Features Issue 6 Magazine

Ashley Gale: Dancer and Choreographer

By Adam Tarr

Graphic by Sara Valbuena

Throughout February, the Las Lomas Black Student Union (LLBSU) has been celebrating Black History Month by showcasing Black Excellence through the LLBSU Speaker Series. The Speaker Series is a set of Zoom meetings usually held on Fridays, in which Black people who are prominent in their fields talk to students and staff about who they are and what they do.  

One of these speakers was Ashley Gale, a local Bay Area choreographer, dancer and co-director of Visceral Roots Dance Company. Gale spoke about her upbringing as a dancer and some of her inspirations. Gale grew up in a family of dancers and has danced most of her life, and currently works side jobs related to dancing. 

“I was really nervous because I’m a shy person…[but] it’s just like before [getting] on stage, you’re ready to go, so I did enjoy it once the nerves went away.” Gale said. She answered student and staff questions related to her work and presentation and said, “[It] was equally inspirational for myself, even though I created the presentation and everything to go back and reflect on my journey and be able to share it in that way, was such a big deal for me.”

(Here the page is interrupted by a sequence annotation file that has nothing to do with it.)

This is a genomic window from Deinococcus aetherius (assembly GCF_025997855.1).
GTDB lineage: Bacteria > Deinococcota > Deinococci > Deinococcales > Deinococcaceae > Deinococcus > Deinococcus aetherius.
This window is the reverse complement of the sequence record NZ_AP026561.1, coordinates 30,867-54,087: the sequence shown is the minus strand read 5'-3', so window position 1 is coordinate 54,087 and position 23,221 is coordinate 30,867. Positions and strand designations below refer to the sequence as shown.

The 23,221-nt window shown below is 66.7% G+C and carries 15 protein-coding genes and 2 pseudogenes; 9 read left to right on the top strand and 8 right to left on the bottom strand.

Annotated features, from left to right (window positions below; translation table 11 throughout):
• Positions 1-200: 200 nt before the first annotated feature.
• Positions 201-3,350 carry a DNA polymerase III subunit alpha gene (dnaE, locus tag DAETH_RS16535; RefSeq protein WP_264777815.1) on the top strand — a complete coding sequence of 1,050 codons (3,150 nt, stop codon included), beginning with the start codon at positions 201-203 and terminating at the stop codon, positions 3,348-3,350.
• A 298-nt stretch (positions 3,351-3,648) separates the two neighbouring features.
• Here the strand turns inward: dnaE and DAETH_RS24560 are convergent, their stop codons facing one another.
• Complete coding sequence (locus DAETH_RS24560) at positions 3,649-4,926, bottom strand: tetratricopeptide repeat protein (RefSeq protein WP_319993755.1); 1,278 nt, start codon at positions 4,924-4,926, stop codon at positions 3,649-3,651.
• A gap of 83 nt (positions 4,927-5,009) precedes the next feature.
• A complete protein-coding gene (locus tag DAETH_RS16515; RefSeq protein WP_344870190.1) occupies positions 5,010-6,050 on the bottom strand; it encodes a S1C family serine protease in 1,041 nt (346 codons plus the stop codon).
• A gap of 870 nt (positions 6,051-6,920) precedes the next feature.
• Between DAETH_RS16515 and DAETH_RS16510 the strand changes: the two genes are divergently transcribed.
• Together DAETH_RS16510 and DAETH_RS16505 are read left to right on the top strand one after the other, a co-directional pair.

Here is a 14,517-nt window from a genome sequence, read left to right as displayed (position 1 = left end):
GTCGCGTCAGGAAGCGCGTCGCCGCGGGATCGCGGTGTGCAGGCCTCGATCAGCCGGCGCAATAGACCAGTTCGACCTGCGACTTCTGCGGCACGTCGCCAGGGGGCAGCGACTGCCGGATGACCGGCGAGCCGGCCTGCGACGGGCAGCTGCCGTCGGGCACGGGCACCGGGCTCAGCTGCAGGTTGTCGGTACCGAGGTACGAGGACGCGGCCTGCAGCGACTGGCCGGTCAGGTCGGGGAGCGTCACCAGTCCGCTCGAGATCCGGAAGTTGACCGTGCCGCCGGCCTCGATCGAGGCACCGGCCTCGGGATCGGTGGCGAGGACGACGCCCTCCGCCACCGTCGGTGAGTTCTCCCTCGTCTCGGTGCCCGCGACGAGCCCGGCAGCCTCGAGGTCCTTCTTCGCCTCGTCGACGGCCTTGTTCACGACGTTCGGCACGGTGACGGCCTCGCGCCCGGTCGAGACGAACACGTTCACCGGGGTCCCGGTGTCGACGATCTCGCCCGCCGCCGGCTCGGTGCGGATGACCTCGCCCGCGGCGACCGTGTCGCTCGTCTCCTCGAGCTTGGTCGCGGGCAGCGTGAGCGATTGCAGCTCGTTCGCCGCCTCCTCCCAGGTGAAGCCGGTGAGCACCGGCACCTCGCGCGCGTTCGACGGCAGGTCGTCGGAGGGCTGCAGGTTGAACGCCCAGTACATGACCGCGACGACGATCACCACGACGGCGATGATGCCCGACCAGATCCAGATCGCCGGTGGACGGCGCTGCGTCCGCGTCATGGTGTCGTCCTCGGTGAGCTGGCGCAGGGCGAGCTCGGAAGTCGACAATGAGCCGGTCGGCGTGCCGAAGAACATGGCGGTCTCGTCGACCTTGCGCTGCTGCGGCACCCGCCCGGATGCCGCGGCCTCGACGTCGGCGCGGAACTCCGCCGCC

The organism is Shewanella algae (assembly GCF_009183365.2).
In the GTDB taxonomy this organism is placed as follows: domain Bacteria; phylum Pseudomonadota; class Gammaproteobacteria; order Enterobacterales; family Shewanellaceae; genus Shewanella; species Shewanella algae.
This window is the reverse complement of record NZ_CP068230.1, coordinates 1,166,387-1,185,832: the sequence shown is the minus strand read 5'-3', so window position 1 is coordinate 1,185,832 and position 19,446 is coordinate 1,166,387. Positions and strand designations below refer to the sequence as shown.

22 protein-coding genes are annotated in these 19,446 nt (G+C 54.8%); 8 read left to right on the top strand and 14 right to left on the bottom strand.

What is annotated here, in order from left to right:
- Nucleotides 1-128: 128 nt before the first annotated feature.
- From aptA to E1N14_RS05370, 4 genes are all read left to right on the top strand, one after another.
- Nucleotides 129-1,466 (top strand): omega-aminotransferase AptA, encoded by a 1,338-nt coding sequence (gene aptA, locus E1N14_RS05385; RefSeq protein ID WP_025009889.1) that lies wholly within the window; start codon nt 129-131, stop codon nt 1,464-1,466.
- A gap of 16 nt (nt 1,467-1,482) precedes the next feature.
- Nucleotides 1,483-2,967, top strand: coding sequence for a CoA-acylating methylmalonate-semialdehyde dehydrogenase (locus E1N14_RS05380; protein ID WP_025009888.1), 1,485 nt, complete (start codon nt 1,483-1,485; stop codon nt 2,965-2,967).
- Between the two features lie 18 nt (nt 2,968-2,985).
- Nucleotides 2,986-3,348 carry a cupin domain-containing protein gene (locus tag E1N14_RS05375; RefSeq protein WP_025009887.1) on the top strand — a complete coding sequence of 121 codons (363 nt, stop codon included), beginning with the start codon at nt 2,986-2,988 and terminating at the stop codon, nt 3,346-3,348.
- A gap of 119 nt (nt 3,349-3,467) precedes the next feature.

As an Black dancer, Gale faced a barrage of different obstacles through life. “Growing up, I had a lot of ‘oh, you’re so close, but you just didn’t make it,’ or ‘oh, try again next year.’” Gale also outlined how she couldn’t do the splits earlier on in her childhood or jump as high as other kids, but this didn’t stop her. She spent her time walking home from school on her tippy toes to increase her calf strength.

Obstacles are still prevalent even now in her career, though, as she spoke about the vulnerability to one’s insecurities as a dancer. She said, “I think obstacles are part of life, they’re never going to go anywhere, it’s never going to be a walk in the park.” The most current obstacle, COVID-19,  presented Gale with yet another barrier: “Usually I’d been teaching in the studio, and we would all be in the same room together and we could just vibe off of each other, and even though Zoom is fun and you can see people, you can’t feel their energy in the same way.” Although these obstacles can be daunting, Gale maintains an accepting view of these obstacles in order to create the best possible environment.